GS1 UK's recent announcement of the Digital DNA commitment should herald a major breakthrough in the UK grocery supply chain. The 12 signatories represent some of the largest names in UK grocery, and the primary goal - that of establishing a consistent approach to exchanging product information between trading partners - is necessary, valuable and long overdue.
From a parochial perspective, my team and I at Atheon Analytics welcome the Digital DNA programme with open arms; as we develop SKUtrak® as the UK's leading grocery flow-of-goods tracker for FMCG suppliers we know that rich, robust, consistent product information will enable the next generation of SKU-level analytics across the grocery retail supply chain.
So is Digital DNA a silver bullet for grocery supply chain efficiency?
The real test of this announcement comes in the strength of commitment and implementation from the signatories; previous attempts have been dogged by issues which are still present - I see 3 primary risks to address:
1. The latest attempt
This is not the first time that UK grocery retail has attempted to unify around a common-sense solution to an accepted and well-defined problem. Many-to-many supply chain problems generate cost and waste for all; the exchange of robust and rich product information is no exception, and industry-wide solutions have been attempted for at least the past 20 years... remember e-centre (1998), the worldwide retail exchange(2000), UDEX (2003)? Even the Global Data Synchronisation Network ("GDSN") - the technological backbone of the Digital DNA programme - has been around since 2004. The UK lags most other developed markets here; GDSN is well-established in the US, mainland Europe (in particular Germany), Australia, South Africa and further afield. Indeed, the US and German data pools have been interacting for the past five years.
2. The missing signatories
The GS1 UK Retail Grocery Advisory Board was announced last year and includes all four major UK supermarkets, but conspicuous by their absence on the Digitial DNA charter are Asda and Morrisons. This absence is not alarming if their intention is to join once the initial pilot programme demonstrates value (the 12 signatories are described as the 'Early Movers Group'). If, however, their absence signals a more fundamental schism in belief and approach, then Digital DNA is launching on a shaky footing and is compromised by politics...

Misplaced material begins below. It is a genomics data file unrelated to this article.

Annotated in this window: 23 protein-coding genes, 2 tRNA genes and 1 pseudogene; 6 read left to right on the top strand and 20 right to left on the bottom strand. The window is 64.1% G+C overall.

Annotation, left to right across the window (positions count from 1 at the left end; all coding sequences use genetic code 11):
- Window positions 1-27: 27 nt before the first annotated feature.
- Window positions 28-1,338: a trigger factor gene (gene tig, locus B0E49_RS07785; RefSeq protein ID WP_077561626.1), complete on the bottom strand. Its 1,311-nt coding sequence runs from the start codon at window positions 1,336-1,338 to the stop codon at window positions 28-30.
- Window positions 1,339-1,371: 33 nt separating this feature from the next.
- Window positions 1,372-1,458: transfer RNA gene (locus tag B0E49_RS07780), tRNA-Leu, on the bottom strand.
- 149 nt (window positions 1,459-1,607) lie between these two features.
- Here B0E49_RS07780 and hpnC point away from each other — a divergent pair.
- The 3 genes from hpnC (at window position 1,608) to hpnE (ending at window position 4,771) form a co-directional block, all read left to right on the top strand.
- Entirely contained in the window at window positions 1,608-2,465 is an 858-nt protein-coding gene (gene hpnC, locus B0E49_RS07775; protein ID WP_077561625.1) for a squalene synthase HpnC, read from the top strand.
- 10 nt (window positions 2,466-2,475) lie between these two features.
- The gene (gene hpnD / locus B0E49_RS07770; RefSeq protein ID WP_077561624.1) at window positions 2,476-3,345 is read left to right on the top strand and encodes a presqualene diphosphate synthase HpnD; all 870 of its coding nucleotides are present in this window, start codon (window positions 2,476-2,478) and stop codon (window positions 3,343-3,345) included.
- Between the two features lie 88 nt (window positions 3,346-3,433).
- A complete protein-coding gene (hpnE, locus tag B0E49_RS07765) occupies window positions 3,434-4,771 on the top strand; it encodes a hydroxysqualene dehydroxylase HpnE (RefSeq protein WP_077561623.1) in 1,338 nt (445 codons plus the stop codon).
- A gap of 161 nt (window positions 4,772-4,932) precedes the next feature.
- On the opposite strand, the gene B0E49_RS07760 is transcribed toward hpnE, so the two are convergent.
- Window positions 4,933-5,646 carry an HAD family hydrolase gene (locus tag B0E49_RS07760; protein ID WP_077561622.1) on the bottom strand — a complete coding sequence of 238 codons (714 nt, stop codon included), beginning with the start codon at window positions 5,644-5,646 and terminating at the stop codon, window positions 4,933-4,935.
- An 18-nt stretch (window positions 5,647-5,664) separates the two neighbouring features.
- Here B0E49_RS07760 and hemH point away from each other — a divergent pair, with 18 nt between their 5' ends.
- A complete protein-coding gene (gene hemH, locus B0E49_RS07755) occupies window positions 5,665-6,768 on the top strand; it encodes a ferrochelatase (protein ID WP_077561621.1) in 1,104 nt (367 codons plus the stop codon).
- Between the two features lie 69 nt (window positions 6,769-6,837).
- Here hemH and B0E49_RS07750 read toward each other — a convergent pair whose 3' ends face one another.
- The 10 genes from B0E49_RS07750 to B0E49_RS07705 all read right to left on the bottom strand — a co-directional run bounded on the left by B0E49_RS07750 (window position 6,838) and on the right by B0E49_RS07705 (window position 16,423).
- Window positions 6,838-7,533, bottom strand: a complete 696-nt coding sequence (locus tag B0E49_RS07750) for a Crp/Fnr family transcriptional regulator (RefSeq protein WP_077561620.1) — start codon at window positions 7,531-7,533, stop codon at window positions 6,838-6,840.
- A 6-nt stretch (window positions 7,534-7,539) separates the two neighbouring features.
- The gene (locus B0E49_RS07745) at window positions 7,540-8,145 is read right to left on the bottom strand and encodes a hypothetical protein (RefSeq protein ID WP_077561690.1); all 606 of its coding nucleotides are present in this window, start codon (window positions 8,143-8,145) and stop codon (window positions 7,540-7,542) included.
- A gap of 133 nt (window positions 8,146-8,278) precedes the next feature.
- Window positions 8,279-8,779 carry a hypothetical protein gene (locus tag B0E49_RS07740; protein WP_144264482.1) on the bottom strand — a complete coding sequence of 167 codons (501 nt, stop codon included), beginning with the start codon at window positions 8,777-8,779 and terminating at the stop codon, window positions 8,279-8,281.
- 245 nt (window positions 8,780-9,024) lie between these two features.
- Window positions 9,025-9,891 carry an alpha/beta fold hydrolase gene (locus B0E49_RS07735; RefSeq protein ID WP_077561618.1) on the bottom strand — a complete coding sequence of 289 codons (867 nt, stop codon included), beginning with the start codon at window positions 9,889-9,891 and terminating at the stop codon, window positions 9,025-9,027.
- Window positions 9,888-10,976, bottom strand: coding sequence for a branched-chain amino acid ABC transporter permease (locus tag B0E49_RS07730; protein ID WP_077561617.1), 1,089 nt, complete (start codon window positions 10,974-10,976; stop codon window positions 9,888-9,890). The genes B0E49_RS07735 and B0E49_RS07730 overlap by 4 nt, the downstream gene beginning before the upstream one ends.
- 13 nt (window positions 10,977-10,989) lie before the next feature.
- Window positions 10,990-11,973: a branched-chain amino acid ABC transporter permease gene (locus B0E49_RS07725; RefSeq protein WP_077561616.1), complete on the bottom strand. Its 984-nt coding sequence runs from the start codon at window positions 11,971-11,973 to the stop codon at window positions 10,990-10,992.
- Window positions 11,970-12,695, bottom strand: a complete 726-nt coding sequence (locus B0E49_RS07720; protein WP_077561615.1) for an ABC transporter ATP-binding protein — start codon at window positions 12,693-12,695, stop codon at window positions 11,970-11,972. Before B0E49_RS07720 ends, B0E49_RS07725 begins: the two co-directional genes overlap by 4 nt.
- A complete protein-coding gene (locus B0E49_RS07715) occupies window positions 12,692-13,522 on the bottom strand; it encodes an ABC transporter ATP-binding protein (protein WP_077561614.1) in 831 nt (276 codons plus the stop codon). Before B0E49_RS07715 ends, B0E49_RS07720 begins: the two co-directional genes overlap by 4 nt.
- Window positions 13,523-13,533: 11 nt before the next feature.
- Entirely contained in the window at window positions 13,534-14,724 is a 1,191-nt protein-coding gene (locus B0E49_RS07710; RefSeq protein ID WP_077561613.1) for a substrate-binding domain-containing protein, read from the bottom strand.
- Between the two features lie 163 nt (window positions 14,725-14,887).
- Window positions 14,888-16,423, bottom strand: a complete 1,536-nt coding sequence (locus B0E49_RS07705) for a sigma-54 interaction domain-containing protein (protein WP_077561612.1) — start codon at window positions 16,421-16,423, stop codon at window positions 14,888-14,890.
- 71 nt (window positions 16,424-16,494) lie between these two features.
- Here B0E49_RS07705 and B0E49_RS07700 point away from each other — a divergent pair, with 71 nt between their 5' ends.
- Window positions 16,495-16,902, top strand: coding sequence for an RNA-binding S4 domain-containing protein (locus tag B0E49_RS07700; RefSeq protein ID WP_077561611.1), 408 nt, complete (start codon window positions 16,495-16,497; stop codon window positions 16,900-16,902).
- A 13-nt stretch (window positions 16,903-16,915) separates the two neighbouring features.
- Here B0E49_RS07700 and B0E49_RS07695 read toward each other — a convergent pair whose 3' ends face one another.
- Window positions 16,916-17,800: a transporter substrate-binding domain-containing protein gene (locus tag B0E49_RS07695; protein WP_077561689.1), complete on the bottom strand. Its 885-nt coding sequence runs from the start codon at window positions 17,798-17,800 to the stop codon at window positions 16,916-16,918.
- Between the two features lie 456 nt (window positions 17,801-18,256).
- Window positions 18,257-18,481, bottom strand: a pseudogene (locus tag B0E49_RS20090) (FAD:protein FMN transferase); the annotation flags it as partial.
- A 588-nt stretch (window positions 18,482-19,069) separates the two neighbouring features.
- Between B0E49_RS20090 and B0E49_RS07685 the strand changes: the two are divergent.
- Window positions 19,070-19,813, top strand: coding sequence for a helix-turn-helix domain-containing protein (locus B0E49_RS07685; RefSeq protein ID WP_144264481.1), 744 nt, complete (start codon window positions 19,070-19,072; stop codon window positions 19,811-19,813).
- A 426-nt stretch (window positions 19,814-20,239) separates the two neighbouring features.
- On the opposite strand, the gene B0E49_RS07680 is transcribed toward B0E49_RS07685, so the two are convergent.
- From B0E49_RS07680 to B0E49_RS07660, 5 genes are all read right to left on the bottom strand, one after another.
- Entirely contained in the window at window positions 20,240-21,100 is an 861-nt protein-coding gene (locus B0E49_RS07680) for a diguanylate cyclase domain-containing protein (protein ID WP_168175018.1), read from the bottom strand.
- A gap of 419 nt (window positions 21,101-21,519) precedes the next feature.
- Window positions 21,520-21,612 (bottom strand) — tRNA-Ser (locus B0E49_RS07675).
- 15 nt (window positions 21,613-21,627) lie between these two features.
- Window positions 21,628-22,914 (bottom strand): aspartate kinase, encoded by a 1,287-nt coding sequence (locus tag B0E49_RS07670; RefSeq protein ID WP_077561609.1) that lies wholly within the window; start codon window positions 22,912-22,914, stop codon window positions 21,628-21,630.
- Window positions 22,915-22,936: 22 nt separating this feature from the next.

3. The politics of UK grocery retail
The UK grocery market is still dominated by the "Big 4" supermarkets - although their combined market share now hovers just below 70% (down from 72.5% two years ago) - and this means that market-wide initiatives *need* to include at least three if not all four; witness the 5+ years it took to align on 'traffic light labelling'.
This is very different from both highly consolidated markets (e.g. the effective duopolies in Finland, Australia etc.) and highly fragmented markets (e.g. the US, where Walmart alone is often enough to garner commitment to an industry programme). Four, it seems, is the magic number when it comes to UK grocery retail - although the continuing rise of the discounters (and Co-op, for that matter) may yet change this power base.
Reasons for hope
There are, however, compelling drivers for the Digital DNA programme to succeed where previous attempts have failed. Firstly, all UK supermarkets have at least one eye on the rise of Amazon in the US grocery market (and further afield) - its aggressively data-driven business model includes highly automated product data exchange with suppliers. Secondly, by following other successful GDSN implementations (US, Germany etc.) the risk of failure is now much lower than at any time in the past 20 years. Thirdly, the technology involved is far more affordable, usable and effective for suppliers of all sizes; broad adoption across an entire supply chain is entirely feasible and should be expected.
Good luck to all involved; I look forward to tracking the progress of Digital DNA as the programme evolves.